Prescribing Friendship

Kieran is a Volunteer Befriender for Leeds Mind’s Older People’s Support service SELF. Here Kieran tells us about his volunteer journey and the huge impact befriending can have: a real life example of what a social prescription means to the people involved.

I have only recently joined the SELF befriending programme as a volunteer, but I thought it would be worth reflecting on my brief though eventful time in the role in light of national Social Prescribing Day.

I was introduced to the notion of ‘befriending’ by a schoolmate of mine studying medicine. He had originally sought out the role to gain some relevant experience before applying to his course, but continues to see his befriendee (just ‘friend’ now) to the present day. After graduating from Manchester University in Politics this past July, and moving back to my hometown of Leeds in September to start a Masters course in psychology, I found myself in a similar position. I wanted to support my studies with some hands on experience, and also gain some insight into what sort of role I would be good at within the mental health sector, the area I would like to move into after completing my Masters course. I took to the Leeds Mind website to see if there was anything available, and found the befriending role with SELF, which specialises in providing social support to older people experiencing mental health difficulties.

“A relationship of the mind emerged”

Self Blog April19

It has been over two months now that I have been seeing my befriendee (who I will refer to as K) on a regular basis and already there is much to reflect upon! It became apparent that a key aspect of the service is in the pairing of the befriender and befriendee, as the friendship has to be authentic for it to work – being matched with someone temperamentally dissimilar with no common interests, and having to force a friendship, could backfire. Luckily for me however, my supervisor at SELF, Emily, did a superb job in the matching process. Being perceptive to my talkative character and keen interest for politics and society, Emily paired me with K, who’s own history and clear breadth of knowledge made for a befitting choice. And from here, a relationship of the mind emerged. Whether we go out for a coffee or stay in, stimulating (and I would go as far to suggest, invigorating) conversation is central when we meet.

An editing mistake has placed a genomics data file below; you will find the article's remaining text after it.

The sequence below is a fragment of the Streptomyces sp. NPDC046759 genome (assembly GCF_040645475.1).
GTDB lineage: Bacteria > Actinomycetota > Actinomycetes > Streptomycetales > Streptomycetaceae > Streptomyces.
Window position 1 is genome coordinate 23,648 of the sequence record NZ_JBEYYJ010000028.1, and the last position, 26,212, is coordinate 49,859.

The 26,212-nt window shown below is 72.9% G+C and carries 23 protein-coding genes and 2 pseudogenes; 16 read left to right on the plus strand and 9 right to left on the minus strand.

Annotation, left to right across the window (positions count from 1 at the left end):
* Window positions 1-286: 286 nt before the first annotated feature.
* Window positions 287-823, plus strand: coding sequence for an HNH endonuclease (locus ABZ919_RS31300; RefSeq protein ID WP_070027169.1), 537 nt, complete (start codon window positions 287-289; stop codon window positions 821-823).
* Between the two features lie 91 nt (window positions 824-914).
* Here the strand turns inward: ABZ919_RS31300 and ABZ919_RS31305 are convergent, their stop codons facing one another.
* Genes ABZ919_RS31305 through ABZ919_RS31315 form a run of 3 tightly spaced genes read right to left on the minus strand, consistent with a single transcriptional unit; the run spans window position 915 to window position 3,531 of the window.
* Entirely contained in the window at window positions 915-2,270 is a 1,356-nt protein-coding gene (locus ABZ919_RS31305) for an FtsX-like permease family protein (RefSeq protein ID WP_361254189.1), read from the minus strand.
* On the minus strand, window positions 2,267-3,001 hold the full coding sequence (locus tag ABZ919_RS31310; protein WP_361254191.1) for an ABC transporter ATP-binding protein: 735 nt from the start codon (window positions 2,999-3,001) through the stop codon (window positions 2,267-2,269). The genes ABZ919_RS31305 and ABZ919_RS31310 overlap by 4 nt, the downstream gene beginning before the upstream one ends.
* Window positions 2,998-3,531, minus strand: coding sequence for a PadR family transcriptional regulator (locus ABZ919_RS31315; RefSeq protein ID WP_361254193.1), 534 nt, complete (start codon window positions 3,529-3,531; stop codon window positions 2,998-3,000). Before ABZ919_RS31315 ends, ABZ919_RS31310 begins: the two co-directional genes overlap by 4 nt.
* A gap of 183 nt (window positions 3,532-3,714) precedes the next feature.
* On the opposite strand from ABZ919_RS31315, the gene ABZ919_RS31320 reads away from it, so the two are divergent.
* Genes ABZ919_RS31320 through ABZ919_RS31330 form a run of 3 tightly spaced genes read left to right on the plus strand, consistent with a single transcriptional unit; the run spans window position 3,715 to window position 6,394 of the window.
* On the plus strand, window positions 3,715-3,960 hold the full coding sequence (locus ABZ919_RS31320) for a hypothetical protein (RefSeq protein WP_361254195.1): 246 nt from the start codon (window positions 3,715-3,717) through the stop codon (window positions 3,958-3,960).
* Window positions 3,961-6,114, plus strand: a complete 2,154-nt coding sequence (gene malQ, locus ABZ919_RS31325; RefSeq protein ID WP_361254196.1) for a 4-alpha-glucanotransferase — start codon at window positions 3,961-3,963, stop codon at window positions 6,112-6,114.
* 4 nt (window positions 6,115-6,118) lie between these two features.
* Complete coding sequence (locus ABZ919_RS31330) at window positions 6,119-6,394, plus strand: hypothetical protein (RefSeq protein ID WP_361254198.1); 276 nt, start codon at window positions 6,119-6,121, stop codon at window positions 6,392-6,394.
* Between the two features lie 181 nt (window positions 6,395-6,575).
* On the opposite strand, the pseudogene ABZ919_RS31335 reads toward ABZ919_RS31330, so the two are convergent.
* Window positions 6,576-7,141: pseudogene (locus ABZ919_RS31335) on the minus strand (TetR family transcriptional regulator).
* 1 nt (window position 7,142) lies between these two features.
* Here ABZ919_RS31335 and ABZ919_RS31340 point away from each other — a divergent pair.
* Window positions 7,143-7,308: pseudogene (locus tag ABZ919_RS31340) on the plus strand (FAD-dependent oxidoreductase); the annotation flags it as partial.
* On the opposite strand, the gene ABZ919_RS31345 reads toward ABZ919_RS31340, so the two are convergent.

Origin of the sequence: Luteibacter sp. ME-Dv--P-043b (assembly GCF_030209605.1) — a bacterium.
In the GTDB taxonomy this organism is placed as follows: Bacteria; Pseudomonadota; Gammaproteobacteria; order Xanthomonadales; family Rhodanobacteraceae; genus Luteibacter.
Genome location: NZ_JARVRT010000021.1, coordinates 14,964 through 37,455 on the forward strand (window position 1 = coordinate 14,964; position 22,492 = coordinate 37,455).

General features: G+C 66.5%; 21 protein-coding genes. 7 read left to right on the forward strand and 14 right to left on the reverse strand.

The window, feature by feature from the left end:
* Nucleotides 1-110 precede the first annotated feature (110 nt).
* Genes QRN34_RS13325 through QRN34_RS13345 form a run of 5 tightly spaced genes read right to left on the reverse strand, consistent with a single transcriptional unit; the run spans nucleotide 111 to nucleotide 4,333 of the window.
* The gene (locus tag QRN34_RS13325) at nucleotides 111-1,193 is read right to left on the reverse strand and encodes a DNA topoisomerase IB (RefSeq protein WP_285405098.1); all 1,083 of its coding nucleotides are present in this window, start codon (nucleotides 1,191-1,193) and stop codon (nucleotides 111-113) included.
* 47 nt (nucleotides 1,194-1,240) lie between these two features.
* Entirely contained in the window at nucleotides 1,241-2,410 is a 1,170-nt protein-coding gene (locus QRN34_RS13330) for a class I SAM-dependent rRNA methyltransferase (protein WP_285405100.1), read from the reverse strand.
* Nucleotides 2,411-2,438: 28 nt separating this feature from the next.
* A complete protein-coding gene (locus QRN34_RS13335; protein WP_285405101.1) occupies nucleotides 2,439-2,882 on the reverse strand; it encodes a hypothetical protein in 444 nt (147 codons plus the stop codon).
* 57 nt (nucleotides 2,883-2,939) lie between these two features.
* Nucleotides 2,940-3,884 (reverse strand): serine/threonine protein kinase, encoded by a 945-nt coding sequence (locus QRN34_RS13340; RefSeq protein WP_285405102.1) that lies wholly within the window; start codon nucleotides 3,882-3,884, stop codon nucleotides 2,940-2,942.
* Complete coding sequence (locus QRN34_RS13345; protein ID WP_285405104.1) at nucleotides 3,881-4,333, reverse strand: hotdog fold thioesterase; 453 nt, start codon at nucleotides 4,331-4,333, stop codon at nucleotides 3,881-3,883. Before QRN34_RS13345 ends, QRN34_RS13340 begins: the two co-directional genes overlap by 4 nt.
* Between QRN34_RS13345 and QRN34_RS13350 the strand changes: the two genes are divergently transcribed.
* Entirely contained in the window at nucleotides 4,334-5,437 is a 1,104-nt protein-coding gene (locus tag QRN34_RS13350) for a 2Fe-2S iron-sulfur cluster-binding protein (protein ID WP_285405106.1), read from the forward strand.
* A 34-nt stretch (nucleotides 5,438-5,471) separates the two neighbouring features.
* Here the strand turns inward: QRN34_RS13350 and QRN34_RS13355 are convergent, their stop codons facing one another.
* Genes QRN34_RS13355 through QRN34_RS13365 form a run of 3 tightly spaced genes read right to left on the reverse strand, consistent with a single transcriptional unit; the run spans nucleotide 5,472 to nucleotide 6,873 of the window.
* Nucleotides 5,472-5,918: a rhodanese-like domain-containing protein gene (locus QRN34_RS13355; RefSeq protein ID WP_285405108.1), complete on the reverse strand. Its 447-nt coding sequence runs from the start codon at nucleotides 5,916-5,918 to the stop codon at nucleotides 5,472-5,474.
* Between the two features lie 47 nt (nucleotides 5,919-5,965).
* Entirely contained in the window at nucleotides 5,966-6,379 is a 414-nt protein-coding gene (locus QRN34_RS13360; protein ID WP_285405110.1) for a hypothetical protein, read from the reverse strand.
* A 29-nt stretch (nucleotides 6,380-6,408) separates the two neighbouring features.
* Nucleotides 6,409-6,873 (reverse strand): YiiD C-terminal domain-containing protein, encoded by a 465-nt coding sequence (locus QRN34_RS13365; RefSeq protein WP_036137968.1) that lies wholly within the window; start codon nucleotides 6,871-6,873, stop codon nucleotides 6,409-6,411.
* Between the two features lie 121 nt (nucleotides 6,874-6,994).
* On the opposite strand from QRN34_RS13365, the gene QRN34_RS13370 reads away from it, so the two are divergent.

Unfortunately, K has spent a little time in hospital which has made K’s schedule a little unpredictable. However, I have been able to overcome this to some extent by paying visits to the hospital in place of our usual meetings. Times like these are when I can see the greatest value in befriending. In the most isolated moments of someone’s life a wholesome encounter with an enthusiastic befriender can make a real difference. I won’t forget K’s face lighting up upon my first unexpected visit at his hospital bed.

For some older people, often overwhelmed with a host of various support workers in their lives (who, of course, all play a crucial role in maintaining the welfare of the individual in their own right), simply meeting with a befriender who’s provision of company and conversation is of value in and of itself can be of immense help, especially if that person is experiencing mental health difficulties. As for myself, as well as extracting as much knowledge and wisdom from K as I possibly can, the role has also helped me find clarity in what I would like to do in my working life, and, given me some relaxing weekday mornings (when our meetings usually occur) amongst a very busy schedule. From here, I am looking forward to our awaited theatre trips together, which, I’m sure, will provide more fuel to our conversations!

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